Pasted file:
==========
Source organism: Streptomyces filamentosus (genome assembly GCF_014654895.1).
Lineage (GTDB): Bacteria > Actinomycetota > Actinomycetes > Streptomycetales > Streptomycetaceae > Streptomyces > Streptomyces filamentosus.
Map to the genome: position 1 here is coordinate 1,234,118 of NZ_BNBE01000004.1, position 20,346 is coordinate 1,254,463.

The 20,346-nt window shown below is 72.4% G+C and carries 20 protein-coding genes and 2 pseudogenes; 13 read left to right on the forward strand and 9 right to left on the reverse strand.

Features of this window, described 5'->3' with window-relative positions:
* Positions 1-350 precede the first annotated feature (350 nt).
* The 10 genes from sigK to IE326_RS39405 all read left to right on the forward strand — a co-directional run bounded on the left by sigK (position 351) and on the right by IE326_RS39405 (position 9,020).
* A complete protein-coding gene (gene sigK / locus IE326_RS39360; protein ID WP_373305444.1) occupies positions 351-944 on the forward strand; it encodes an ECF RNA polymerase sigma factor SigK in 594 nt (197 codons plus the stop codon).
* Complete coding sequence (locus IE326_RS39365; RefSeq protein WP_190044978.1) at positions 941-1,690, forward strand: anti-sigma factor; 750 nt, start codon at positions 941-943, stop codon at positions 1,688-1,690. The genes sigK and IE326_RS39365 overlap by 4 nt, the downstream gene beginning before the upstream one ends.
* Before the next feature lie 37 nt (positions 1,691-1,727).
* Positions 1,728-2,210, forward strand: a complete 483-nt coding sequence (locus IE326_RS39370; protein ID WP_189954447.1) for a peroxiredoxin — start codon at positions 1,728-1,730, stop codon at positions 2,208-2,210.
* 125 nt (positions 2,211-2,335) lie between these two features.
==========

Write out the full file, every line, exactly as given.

Source organism: Streptomyces filamentosus (genome assembly GCF_014654895.1).
Lineage (GTDB): Bacteria > Actinomycetota > Actinomycetes > Streptomycetales > Streptomycetaceae > Streptomyces > Streptomyces filamentosus.
Map to the genome: position 1 here is coordinate 1,234,118 of NZ_BNBE01000004.1, position 20,346 is coordinate 1,254,463.

The 20,346-nt window shown below is 72.4% G+C and carries 20 protein-coding genes and 2 pseudogenes; 13 read left to right on the forward strand and 9 right to left on the reverse strand.

Features of this window, described 5'->3' with window-relative positions:
* Positions 1-350 precede the first annotated feature (350 nt).
* The 10 genes from sigK to IE326_RS39405 all read left to right on the forward strand — a co-directional run bounded on the left by sigK (position 351) and on the right by IE326_RS39405 (position 9,020).
* A complete protein-coding gene (gene sigK / locus IE326_RS39360; protein ID WP_373305444.1) occupies positions 351-944 on the forward strand; it encodes an ECF RNA polymerase sigma factor SigK in 594 nt (197 codons plus the stop codon).
* Complete coding sequence (locus IE326_RS39365; RefSeq protein WP_190044978.1) at positions 941-1,690, forward strand: anti-sigma factor; 750 nt, start codon at positions 941-943, stop codon at positions 1,688-1,690. The genes sigK and IE326_RS39365 overlap by 4 nt, the downstream gene beginning before the upstream one ends.
* Before the next feature lie 37 nt (positions 1,691-1,727).
* Positions 1,728-2,210, forward strand: a complete 483-nt coding sequence (locus IE326_RS39370; protein ID WP_189954447.1) for a peroxiredoxin — start codon at positions 1,728-1,730, stop codon at positions 2,208-2,210.
* 125 nt (positions 2,211-2,335) lie between these two features.